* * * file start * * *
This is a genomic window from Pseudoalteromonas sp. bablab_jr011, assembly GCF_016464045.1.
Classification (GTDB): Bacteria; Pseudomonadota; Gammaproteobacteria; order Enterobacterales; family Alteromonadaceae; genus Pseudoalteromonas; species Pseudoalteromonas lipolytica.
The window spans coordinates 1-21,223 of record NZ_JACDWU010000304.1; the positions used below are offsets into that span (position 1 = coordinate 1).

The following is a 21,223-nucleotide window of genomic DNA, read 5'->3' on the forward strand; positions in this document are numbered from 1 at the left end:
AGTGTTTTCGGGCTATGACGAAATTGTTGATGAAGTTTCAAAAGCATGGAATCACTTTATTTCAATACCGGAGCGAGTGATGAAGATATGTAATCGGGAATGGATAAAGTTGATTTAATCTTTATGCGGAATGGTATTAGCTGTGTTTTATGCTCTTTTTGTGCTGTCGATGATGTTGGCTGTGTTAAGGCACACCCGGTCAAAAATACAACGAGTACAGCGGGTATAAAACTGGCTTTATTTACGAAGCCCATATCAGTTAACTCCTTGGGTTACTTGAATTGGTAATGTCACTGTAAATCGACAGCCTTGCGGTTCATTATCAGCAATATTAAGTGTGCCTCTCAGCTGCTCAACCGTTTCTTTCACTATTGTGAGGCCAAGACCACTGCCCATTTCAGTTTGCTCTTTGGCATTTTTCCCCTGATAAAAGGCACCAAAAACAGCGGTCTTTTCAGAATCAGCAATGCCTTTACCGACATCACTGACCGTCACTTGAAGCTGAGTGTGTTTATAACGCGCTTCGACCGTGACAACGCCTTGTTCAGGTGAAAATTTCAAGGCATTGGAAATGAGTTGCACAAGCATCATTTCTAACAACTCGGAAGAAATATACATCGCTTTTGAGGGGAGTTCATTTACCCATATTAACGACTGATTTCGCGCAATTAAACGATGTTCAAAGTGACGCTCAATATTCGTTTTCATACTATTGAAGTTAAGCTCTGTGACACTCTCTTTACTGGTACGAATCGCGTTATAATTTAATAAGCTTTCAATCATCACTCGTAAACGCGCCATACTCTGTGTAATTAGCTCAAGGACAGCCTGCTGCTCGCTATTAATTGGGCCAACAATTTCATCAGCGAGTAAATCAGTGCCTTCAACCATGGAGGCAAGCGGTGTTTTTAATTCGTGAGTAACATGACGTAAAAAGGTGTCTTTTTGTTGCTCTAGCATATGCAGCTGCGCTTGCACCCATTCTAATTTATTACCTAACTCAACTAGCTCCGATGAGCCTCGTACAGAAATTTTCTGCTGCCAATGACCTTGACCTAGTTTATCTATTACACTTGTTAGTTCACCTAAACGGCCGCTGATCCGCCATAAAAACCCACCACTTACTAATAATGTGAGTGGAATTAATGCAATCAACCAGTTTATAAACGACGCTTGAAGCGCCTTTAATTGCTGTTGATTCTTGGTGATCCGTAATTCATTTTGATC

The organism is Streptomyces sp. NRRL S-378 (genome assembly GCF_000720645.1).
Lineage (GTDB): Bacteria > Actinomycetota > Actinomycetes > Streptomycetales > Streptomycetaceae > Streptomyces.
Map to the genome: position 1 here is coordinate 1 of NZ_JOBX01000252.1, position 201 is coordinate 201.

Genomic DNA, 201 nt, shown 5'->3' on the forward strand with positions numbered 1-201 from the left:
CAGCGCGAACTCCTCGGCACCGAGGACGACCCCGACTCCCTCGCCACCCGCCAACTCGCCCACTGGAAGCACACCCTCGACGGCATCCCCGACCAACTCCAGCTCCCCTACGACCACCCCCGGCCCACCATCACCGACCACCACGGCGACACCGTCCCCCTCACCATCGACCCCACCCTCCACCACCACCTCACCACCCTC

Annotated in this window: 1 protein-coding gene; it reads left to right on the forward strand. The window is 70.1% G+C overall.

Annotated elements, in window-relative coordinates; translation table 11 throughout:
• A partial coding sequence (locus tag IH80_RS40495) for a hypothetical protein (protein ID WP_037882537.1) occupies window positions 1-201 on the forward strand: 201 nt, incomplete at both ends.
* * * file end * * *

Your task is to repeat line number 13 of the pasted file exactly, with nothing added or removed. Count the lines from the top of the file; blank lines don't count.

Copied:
• A partial coding sequence (locus tag IH80_RS40495) for a hypothetical protein (protein ID WP_037882537.1) occupies window positions 1-201 on the forward strand: 201 nt, incomplete at both ends.